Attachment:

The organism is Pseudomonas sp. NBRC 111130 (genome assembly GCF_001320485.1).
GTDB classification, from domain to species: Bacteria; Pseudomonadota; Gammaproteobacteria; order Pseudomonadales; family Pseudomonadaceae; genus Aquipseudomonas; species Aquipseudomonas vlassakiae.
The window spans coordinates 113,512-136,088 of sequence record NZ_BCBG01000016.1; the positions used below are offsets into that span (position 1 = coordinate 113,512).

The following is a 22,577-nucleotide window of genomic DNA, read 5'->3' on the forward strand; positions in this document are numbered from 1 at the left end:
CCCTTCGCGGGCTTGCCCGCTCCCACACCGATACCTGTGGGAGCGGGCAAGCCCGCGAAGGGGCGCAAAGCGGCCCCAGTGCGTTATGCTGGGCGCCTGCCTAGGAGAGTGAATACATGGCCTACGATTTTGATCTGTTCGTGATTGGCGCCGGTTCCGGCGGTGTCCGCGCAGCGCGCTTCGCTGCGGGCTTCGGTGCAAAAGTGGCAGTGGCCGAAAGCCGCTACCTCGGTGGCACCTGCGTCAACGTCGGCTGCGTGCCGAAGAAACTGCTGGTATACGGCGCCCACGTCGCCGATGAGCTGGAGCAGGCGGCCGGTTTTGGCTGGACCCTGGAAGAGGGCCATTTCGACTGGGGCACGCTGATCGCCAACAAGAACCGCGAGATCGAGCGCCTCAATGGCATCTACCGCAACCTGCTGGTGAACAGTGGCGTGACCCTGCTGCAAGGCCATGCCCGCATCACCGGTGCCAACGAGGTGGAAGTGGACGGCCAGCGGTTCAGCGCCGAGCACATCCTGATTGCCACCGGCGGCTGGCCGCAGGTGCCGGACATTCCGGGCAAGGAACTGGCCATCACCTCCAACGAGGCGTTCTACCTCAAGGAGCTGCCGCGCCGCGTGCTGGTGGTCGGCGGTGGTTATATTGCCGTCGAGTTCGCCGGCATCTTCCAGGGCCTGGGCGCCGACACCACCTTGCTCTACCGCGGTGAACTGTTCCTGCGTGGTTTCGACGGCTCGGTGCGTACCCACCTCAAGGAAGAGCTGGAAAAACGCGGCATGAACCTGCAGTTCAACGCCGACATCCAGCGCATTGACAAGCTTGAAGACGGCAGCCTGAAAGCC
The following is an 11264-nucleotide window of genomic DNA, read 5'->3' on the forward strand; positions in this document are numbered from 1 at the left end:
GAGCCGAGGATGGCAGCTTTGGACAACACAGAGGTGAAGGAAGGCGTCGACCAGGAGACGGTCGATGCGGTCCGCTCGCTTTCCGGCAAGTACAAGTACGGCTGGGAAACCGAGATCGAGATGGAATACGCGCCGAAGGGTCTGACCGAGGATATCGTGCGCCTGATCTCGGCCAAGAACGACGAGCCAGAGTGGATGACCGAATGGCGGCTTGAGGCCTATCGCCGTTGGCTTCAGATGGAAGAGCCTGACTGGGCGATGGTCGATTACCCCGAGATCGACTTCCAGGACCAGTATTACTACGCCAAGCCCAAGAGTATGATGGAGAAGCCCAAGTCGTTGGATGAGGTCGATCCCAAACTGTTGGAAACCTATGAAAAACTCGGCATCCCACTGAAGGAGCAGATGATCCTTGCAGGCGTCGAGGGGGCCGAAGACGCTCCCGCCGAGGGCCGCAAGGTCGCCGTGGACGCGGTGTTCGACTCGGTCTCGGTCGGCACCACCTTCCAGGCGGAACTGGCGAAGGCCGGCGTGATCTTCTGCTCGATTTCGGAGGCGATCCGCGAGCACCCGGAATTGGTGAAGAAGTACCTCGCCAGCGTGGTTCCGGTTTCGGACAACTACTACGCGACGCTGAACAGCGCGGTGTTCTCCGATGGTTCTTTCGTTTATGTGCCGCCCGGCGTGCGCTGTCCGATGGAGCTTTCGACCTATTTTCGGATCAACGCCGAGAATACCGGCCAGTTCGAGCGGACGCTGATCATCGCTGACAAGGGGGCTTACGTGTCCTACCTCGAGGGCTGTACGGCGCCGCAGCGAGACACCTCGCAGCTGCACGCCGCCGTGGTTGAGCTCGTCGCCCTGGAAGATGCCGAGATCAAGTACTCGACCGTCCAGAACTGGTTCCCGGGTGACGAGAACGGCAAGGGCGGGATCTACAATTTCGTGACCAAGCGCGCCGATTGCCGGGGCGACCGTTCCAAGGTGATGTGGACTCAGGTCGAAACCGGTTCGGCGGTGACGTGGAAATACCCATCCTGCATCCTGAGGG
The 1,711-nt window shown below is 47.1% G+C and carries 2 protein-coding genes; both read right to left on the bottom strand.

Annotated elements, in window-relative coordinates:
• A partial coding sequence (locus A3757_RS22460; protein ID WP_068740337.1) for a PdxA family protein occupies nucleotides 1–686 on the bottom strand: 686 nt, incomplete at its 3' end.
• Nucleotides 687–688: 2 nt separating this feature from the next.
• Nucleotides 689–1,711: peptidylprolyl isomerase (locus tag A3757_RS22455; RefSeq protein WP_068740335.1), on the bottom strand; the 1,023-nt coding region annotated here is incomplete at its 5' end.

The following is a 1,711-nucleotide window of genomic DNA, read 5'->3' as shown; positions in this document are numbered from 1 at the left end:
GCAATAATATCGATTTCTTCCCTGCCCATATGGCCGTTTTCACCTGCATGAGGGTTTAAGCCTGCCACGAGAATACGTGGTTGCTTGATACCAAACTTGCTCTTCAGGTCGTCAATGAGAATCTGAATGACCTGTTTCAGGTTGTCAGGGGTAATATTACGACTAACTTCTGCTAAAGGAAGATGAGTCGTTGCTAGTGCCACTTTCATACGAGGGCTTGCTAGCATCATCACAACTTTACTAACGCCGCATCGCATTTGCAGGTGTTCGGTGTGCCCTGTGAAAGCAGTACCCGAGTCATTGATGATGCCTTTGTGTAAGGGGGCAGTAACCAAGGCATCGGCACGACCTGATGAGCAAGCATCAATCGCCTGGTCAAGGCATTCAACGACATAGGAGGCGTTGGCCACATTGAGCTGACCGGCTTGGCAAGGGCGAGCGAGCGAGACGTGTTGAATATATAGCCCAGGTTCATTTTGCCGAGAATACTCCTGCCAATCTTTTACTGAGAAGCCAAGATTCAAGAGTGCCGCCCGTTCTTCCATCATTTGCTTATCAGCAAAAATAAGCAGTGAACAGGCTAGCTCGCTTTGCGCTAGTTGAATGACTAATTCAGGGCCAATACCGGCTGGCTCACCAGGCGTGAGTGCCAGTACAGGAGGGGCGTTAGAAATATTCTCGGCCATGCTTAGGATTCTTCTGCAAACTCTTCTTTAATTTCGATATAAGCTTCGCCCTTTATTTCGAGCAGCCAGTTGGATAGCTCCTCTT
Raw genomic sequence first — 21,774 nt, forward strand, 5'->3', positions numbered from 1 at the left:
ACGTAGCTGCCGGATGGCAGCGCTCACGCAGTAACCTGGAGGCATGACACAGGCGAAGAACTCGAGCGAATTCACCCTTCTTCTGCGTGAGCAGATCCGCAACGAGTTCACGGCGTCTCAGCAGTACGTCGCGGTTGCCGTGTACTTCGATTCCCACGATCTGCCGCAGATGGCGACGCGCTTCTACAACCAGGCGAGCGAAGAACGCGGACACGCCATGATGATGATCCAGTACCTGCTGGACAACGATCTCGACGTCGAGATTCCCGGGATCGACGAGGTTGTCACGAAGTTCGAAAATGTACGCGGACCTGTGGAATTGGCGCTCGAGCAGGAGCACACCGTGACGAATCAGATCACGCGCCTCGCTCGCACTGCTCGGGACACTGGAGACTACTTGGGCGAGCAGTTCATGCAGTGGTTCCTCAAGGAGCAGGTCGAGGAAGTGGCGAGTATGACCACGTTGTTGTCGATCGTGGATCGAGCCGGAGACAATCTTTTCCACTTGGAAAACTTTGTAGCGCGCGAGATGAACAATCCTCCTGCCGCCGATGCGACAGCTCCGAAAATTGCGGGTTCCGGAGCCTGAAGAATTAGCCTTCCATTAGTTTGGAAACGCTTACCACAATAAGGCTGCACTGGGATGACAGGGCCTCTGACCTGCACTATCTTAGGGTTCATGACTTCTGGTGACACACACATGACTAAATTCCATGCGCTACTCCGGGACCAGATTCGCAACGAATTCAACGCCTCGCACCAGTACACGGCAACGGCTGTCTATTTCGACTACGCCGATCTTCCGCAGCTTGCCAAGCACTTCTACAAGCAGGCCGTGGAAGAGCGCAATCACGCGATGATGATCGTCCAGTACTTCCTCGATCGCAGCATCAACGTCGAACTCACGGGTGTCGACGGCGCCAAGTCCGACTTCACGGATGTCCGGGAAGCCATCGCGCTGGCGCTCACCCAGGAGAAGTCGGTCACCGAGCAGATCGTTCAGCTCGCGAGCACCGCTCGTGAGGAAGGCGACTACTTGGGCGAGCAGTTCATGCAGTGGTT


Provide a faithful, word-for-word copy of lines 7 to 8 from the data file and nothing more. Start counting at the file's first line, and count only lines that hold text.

GAGCCGAGGATGGCAGCTTTGGACAACACAGAGGTGAAGGAAGGCGTCGACCAGGAGACGGTCGATGCGGTCCGCTCGCTTTCCGGCAAGTACAAGTACGGCTGGGAAACCGAGATCGAGATGGAATACGCGCCGAAGGGTCTGACCGAGGATATCGTGCGCCTGATCTCGGCCAAGAACGACGAGCCAGAGTGGATGACCGAATGGCGGCTTGAGGCCTATCGCCGTTGGCTTCAGATGGAAGAGCCTGACTGGGCGATGGTCGATTACCCCGAGATCGACTTCCAGGACCAGTATTACTACGCCAAGCCCAAGAGTATGATGGAGAAGCCCAAGTCGTTGGATGAGGTCGATCCCAAACTGTTGGAAACCTATGAAAAACTCGGCATCCCACTGAAGGAGCAGATGATCCTTGCAGGCGTCGAGGGGGCCGAAGACGCTCCCGCCGAGGGCCGCAAGGTCGCCGTGGACGCGGTGTTCGACTCGGTCTCGGTCGGCACCACCTTCCAGGCGGAACTGGCGAAGGCCGGCGTGATCTTCTGCTCGATTTCGGAGGCGATCCGCGAGCACCCGGAATTGGTGAAGAAGTACCTCGCCAGCGTGGTTCCGGTTTCGGACAACTACTACGCGACGCTGAACAGCGCGGTGTTCTCCGATGGTTCTTTCGTTTATGTGCCGCCCGGCGTGCGCTGTCCGATGGAGCTTTCGACCTATTTTCGGATCAACGCCGAGAATACCGGCCAGTTCGAGCGGACGCTGATCATCGCTGACAAGGGGGCTTACGTGTCCTACCTCGAGGGCTGTACGGCGCCGCAGCGAGACACCTCGCAGCTGCACGCCGCCGTGGTTGAGCTCGTCGCCCTGGAAGATGCCGAGATCAAGTACTCGACCGTCCAGAACTGGTTCCCGGGTGACGAGAACGGCAAGGGCGGGATCTACAATTTCGTGACCAAGCGCGCCGATTGCCGGGGCGACCGTTCCAAGGTGATGTGGACTCAGGTCGAAACCGGTTCGGCGGTGACGTGGAAATACCCATCCTGCATCCTGAGGG
The 1,711-nt window shown below is 47.1% G+C and carries 2 protein-coding genes; both read right to left on the bottom strand.